An eclipse of the Moon occurs when the Full Moon enters the shadow of the Earth.  But this only happens during certain Full Moons.  Most months, the Full Moon lies a little higher or lower than the Earth as compared to the Sun.  So normally, the Sun's light shines fully onto the Moon's surface.  But once in a while, the Full Moon lines up directly with the Earth and the Sun, and the Moon passes through the Earth's shadow.  The Earth blocks the Sun's rays from falling on the Moon's surface, and the Moon grows dark for a time.  This is a "Lunar Eclipse."

Safely Viewing an Eclipse
Contrary to some reports, it is completely safe to view a lunar eclipse with the unaided eye.  The only danger from eclipse watching is in staring at an eclipse of the Sun.  Special glasses are sold to allow an observer to safely look at the Sun's bright face.  However, a lunar eclipse is simply a darkening of the face of the Moon.  So viewing a lunar eclipse is even less dangerous than looking at the Full Moon (that is, not dangerous at all!)

This Week's Eclipse
In the Americas, this week's total eclipse of the Moon will begin in the evening of Wednesday, October 27.  The eclipse begins when the Moon first enters the Earth's "penumbra," that is, the partial shadow of Earth.  If you could be on the Moon looking at the Earth, the Sun would appear to be partially blocked by the Earth during the penumbral stage.  As a result, the Moon will appear less bright in the sky, and may take on a yellowish color. 

The Moon enters the Earth's penumbra at 0:05 Universal Time, which currently corresponds to 1:05 AM Greenwich Daylight Time.  Observers in Europe and Africa will see the eclipse begin after Midnight, in their local time zones.  In North America, the penumbral eclipse begins at 8:05 PM in the Eastern Time Zone of the USA, and 5:05 PM on the West Coast.

At 9:14 PM Eastern Time (2:14 AM Greenwich Time), the Moon will begin to the enter the Earth's "umbra," which is the full shadow of the Earth.  The umbra is seen on the Moon's surface as the curved, dark edge of the Earth's shadow on the surface of the Moon. This is the stage of "partial eclipse."  The partial eclipse stage will begin at 6:14 Pacific Time.  So folks from California to British Columbia will see the Moon rising during eclipse, and will enjoy the entire event during the early evening.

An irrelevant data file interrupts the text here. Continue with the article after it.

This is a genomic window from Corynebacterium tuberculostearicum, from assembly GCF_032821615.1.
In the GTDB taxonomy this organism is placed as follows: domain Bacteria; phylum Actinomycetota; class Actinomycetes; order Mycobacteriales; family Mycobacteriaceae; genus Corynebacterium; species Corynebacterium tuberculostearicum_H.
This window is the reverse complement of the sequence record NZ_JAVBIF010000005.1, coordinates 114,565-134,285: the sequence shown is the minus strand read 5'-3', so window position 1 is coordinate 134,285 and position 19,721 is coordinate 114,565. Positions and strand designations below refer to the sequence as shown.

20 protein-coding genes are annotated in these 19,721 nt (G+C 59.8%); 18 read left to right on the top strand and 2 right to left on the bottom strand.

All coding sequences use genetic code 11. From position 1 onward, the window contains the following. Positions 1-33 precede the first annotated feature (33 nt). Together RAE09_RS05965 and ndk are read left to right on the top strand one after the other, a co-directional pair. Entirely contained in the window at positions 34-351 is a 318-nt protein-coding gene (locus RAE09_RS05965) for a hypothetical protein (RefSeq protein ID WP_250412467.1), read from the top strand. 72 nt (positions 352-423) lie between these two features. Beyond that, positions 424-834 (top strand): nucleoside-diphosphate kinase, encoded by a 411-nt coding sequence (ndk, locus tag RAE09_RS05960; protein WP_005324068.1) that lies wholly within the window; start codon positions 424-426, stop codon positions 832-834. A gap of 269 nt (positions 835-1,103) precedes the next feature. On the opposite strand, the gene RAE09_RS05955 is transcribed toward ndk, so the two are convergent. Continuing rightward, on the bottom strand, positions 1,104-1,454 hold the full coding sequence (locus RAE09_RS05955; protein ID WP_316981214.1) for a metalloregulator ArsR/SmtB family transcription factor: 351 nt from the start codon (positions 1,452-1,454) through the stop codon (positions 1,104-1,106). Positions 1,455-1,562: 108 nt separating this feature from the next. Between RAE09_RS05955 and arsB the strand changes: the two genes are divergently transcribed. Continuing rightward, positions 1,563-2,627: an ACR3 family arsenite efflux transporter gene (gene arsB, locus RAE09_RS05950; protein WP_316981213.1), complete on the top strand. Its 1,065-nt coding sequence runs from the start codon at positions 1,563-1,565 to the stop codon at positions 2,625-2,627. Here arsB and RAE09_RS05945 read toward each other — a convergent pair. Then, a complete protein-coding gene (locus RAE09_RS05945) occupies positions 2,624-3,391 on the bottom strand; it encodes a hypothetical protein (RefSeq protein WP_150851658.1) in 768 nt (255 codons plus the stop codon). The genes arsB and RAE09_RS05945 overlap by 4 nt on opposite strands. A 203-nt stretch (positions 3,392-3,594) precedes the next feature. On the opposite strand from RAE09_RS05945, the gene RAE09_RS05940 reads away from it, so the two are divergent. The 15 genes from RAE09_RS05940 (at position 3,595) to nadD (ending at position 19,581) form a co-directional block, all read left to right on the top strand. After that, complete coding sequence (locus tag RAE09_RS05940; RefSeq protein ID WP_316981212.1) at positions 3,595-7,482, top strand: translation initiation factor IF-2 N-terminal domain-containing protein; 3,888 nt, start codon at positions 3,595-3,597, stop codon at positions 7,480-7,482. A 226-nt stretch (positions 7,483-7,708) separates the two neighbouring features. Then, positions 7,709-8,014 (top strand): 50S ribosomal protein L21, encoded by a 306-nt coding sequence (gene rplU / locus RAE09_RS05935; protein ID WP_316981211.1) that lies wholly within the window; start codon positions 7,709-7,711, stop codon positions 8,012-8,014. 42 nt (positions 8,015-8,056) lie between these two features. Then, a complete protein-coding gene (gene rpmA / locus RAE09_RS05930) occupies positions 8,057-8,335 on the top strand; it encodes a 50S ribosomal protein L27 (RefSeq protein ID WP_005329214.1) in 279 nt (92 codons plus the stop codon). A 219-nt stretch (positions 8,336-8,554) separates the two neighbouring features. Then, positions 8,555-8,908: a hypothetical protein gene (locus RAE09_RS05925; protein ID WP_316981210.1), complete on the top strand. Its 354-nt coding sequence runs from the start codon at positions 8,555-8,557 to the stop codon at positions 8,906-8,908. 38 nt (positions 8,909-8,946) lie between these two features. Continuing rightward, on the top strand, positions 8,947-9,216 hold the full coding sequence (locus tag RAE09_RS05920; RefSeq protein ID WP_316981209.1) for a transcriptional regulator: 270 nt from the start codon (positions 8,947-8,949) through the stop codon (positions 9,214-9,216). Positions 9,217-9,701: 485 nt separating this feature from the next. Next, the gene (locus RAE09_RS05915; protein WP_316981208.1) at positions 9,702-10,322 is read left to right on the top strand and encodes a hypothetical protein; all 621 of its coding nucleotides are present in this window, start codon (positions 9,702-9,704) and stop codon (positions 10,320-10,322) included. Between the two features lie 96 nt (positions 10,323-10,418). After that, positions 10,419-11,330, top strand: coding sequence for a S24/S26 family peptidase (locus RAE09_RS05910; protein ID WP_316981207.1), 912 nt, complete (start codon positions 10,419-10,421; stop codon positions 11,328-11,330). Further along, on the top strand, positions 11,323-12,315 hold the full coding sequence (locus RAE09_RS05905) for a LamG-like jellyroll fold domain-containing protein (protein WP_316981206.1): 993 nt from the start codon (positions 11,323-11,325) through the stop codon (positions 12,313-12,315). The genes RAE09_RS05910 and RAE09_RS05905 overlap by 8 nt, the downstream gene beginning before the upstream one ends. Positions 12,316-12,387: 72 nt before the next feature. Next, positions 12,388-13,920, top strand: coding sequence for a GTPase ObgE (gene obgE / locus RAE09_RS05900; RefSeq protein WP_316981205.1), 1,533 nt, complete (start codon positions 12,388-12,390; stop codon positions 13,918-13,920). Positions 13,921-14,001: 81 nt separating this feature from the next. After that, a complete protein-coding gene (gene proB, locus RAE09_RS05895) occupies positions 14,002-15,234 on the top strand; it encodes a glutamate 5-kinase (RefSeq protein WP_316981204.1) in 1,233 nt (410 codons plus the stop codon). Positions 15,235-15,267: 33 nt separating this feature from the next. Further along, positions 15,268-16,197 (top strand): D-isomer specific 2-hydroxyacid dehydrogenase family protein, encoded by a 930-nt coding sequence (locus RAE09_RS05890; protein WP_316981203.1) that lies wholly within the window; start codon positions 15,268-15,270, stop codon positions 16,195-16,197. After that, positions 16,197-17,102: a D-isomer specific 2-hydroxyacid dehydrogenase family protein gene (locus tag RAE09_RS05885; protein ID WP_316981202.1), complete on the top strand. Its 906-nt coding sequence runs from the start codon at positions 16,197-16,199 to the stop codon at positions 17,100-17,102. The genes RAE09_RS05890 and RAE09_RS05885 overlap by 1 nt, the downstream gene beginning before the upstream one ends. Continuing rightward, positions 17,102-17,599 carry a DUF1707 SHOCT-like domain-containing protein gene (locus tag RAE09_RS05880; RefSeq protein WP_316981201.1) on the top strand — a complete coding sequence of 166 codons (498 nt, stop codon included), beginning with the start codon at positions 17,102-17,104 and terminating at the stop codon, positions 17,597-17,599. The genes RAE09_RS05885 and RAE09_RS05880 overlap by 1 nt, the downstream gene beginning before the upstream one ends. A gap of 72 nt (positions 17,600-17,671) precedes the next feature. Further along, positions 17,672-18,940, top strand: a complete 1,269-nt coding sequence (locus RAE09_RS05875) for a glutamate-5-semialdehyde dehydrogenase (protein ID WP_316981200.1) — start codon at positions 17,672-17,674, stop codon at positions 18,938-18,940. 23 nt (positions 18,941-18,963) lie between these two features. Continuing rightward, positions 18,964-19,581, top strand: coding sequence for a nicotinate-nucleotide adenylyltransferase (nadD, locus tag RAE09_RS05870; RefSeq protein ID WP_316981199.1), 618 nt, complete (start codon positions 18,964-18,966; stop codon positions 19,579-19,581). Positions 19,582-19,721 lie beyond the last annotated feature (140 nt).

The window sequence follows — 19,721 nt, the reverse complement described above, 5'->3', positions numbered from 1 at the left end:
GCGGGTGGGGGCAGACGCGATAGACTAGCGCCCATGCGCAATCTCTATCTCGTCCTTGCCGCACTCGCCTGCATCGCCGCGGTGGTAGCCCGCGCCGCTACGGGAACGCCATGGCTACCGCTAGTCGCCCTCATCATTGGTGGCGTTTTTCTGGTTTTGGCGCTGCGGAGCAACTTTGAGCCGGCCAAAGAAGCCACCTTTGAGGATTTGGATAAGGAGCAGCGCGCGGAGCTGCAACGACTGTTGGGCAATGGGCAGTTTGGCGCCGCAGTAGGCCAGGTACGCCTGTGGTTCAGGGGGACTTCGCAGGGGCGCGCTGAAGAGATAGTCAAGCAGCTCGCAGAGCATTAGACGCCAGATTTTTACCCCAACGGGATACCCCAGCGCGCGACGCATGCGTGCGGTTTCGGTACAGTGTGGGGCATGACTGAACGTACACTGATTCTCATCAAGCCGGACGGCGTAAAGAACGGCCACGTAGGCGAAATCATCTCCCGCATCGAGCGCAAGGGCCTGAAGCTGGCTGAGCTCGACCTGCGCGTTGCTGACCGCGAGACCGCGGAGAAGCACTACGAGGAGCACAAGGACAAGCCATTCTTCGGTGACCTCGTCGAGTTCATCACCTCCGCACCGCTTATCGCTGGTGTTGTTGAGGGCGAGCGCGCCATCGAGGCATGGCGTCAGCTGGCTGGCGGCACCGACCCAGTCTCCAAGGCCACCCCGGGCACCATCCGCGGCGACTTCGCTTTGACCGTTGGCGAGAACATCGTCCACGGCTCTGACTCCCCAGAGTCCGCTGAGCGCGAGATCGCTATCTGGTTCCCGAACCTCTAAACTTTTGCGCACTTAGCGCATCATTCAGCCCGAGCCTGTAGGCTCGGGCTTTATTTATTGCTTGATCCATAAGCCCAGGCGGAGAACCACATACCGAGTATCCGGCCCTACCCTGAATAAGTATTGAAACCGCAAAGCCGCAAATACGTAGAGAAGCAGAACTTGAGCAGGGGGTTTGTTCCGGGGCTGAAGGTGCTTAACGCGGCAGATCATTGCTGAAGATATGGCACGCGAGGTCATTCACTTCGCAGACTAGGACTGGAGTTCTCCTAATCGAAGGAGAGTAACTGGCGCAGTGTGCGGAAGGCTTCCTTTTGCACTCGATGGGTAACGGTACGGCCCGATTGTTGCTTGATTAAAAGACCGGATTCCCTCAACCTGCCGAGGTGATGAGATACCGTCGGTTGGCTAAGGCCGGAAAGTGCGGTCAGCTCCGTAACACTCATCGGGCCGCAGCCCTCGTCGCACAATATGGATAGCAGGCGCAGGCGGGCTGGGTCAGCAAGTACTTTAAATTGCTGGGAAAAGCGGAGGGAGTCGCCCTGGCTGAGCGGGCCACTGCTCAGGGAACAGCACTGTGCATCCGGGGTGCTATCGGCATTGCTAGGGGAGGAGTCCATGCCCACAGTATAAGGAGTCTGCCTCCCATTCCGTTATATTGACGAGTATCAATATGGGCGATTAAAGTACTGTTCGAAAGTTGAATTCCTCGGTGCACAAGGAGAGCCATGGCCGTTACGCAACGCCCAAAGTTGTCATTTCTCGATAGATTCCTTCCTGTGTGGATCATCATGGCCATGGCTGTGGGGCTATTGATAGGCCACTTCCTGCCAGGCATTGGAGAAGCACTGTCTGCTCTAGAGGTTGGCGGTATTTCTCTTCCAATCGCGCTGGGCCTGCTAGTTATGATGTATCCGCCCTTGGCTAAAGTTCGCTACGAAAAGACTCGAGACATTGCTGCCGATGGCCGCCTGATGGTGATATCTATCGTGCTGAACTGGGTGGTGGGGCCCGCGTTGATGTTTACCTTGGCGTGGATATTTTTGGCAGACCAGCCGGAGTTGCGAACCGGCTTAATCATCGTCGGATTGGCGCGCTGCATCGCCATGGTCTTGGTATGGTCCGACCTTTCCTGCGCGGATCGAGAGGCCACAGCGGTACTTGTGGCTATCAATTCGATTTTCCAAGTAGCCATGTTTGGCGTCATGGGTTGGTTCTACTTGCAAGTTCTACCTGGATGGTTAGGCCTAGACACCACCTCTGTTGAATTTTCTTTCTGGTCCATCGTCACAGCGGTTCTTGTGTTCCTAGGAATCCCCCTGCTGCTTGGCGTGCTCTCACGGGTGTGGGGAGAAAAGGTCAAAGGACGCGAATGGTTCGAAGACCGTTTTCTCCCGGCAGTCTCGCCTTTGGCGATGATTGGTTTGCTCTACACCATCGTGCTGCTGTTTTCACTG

As the umbral stage progresses, the dark edge of the Earth's shadow will grow larger over the Moon's surface.  The Moon enters "total eclipse" when the Earth's shadow covers the entire surface of the Moon.  Totality begins at 10:23 PM Eastern Time, or 7:23 PM on the West Coast.  If anyone in Europe or Africa has insomnia, they can see totality begin at 3:23 AM Greenwich Time.

For this eclipse, totality is quite long, lasting one hour and 21 minutes.  So everyone in Alaska and Hawaii should be able to see at least a portion of the total stage.  Totality will end at 3:44 UT, which is 11:44 PM Eastern Time and 8:44 PM Pacific Time.  Afterwards, the eclipse again enters the partial stage as the Earth's shadow withdraws for another hour and twelve minutes.

Lunar Eclipse -- The Sixth Seal?
During totality, it's not uncommon to see the Moon's face shine with a dull, rusty-colored light.  This is the result of red sunlight, filtered through the Earth's atmosphere, and shining on the Moon's surface.  If you could be on the Moon during a total eclipse, the Earth would appear as a dark circle blocking the Sun, surrounded by the bright red-orange ring of the Earth's atmosphere.

Often, this rusty color can be a deep red, not unlike the color of blood.  For this reason, every time we have a lunar eclipse, there are always some who proclaim it as "a sign of the End Times."  Scripture mentions similar occurrences in the Moon: